Broken Strength

I love romance stories, but what fascinates me much more is human nature. Have you ever noticed how resilient, powerful and courageous we are? That’s exactly what I explore with my characters, especially the women in my stories. Ever heard of Kintsugi? It’s the Japanese art of repairing broken ceramics with gold. The result is stunning, and the philosophy behind it inspiring for character building.

Often, we try to conceal our pain. Appear “normal”, blend into society like flowers on the wall. Women who do that dive into the darkest parts of their souls. Women may often appear bright, full of kindness and compassion, but that’s not the whole truth, the entirety of who they are. For every time they have been deceived, hurt, wounded, betrayed or cheated, a small piece of their soul is chipped away, replaced with darkness.

Hit after hit, sometimes a fracture line appears, cracking it even deeper, so deep that it bleeds. I’m certain that you know that feeling. Being broken… At that moment, it seems that we can never be the same again, that those loose pieces floating in our heart will remain so until the day we die.

It’s that turning point in which I often start my stories. The moment when my heroine is convinced that she’s a status quo that will never change and that another hit, even the slightest one, will make her crumble into nothingness.

That’s the moment when I push my protagonist once more, a good hit that makes the crack go all the way, revealing her true nature, the actual fabric of her soul, the good as well as the ugly. Exposed and vulnerable, she now knows what she’s made of, and that’s an invaluable lesson.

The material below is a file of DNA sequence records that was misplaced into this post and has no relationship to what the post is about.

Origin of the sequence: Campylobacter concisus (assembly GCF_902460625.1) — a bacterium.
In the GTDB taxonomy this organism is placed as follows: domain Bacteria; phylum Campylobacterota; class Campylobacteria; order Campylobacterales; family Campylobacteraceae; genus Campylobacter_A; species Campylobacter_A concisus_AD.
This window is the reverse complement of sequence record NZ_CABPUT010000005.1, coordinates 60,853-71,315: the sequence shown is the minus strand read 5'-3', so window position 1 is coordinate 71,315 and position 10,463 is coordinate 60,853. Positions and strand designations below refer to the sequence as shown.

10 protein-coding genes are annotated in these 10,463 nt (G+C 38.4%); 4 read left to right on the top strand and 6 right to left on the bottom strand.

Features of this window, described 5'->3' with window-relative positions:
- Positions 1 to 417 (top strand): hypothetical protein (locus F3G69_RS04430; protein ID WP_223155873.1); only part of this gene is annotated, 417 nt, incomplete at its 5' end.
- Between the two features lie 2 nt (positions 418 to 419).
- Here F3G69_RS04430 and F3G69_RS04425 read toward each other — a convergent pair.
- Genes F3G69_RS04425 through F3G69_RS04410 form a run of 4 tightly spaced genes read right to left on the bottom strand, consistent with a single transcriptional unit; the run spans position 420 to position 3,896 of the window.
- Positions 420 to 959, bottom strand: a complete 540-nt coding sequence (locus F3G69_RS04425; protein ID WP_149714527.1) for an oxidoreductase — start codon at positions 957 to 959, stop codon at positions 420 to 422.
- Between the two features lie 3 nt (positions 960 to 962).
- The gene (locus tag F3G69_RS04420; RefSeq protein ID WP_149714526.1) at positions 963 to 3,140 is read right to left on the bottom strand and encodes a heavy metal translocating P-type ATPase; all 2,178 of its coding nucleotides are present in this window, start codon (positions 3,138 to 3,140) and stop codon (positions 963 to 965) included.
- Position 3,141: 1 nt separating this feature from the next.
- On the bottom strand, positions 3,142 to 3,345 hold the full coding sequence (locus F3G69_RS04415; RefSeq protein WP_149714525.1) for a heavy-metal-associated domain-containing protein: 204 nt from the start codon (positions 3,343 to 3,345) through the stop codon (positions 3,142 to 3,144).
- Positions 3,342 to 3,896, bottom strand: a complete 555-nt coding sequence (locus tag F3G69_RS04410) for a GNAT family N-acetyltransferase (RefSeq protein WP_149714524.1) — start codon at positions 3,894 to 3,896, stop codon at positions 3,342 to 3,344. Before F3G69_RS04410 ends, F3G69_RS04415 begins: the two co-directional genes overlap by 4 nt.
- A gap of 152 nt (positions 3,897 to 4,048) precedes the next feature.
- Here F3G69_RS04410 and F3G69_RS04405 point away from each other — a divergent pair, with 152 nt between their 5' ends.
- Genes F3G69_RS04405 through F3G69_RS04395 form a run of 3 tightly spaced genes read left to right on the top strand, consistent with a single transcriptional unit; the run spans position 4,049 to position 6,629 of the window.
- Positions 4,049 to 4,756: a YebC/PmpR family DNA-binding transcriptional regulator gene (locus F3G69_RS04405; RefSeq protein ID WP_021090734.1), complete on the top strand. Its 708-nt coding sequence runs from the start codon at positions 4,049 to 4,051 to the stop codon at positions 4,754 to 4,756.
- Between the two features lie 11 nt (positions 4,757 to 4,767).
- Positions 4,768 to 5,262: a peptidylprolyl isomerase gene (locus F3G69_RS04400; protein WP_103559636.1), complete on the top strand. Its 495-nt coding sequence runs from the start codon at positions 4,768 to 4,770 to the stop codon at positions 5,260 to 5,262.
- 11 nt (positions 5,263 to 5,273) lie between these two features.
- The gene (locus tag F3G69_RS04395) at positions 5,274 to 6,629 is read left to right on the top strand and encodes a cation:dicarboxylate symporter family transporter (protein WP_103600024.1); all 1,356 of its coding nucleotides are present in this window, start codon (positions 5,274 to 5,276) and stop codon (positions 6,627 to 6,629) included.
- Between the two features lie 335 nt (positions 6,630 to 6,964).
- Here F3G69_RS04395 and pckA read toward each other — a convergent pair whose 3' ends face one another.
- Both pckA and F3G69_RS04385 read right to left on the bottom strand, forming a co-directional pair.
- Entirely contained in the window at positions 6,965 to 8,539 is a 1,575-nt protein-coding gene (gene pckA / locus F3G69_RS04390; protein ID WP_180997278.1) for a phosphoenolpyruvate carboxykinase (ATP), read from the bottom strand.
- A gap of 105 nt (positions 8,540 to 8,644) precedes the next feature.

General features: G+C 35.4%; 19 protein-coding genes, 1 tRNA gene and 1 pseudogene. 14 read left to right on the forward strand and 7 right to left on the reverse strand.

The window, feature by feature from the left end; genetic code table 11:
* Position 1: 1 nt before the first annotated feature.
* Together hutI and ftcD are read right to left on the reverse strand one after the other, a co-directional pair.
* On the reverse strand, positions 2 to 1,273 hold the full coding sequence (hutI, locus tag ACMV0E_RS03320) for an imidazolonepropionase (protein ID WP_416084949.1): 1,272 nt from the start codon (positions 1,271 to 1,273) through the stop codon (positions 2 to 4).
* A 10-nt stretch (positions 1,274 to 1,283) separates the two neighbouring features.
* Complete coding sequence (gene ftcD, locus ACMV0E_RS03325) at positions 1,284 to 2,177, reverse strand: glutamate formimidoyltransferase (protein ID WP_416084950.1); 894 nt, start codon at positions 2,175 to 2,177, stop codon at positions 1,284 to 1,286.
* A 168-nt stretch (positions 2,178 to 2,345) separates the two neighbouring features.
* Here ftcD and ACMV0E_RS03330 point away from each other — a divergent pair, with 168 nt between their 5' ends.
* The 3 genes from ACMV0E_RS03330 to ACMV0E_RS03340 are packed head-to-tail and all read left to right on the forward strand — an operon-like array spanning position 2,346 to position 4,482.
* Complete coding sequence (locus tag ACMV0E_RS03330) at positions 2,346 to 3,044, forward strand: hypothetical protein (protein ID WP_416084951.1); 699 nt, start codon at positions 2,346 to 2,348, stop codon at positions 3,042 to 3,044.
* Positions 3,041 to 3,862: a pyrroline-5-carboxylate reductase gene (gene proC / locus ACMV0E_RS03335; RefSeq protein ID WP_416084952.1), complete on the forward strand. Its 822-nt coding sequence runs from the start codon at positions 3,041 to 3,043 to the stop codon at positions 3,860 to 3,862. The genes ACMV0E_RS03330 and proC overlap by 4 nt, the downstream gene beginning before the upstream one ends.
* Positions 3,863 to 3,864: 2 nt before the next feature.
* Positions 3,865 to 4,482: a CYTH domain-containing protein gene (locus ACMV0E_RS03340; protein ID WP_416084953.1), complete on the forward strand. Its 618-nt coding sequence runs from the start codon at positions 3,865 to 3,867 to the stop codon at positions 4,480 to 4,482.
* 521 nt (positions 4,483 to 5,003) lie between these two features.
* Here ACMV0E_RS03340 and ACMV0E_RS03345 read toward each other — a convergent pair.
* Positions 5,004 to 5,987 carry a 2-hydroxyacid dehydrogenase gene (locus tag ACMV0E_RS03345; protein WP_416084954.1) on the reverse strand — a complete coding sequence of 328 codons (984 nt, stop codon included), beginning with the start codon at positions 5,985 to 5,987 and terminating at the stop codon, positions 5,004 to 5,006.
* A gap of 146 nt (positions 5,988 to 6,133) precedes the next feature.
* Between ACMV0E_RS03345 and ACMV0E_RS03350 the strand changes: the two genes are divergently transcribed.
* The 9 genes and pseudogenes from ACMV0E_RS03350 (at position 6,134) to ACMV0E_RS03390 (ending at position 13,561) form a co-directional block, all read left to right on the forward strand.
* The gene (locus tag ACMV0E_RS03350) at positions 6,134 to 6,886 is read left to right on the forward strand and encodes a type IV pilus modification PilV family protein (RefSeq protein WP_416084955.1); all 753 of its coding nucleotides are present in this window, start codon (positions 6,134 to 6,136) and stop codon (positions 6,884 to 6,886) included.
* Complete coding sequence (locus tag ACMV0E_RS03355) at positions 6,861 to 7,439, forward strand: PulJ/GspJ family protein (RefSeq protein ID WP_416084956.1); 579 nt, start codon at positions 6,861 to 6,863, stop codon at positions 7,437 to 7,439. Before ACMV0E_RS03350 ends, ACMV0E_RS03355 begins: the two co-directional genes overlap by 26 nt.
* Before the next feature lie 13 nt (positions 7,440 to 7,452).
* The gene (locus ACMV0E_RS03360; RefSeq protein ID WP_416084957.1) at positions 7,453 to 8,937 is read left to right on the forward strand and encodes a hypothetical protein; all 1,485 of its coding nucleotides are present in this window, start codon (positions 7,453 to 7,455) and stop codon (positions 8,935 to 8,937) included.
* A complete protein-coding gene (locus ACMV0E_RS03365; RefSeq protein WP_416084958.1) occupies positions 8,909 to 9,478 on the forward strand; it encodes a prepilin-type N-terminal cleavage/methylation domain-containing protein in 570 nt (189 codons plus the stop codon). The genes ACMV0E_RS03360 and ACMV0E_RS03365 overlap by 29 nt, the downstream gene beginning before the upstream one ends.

And what about the gold? I believe it can only start mending the pieces together when she finds another broken soul, an alchemical solution that finally creates the golden filling. In my writing universe, Gabrielle finds her purpose when she understands that saving Sully is all that matters, even more than her own life. Mac is determined to heal Wes from the ghosts of his past, forgetting her own. Dylan is haunted by a monster who almost killed her, but it’s only when she acknowledges that she needs help from Owen that she realizes that nightmares may haunt others too.

Do my characters absolutely need men to heal? No. I’m convinced that they would have eventually found a way on their own, one way or another. But as they found strong men, ready to support them and stay by their side, it accelerates the healing, making the scenes clearer, sharper, more intense. They fight for themselves and for the people they love, bringing down villains and monsters, and saving the innocents.

Their weaknesses transform into strengths, their pain into valor and their hate into love. And then, just like the art of Kintsugi, gold like love heals and fills the cracks of their souls, making those women whole and strong again. And I’m sure of it, there are love and gold inside of your heart too.

India Kells



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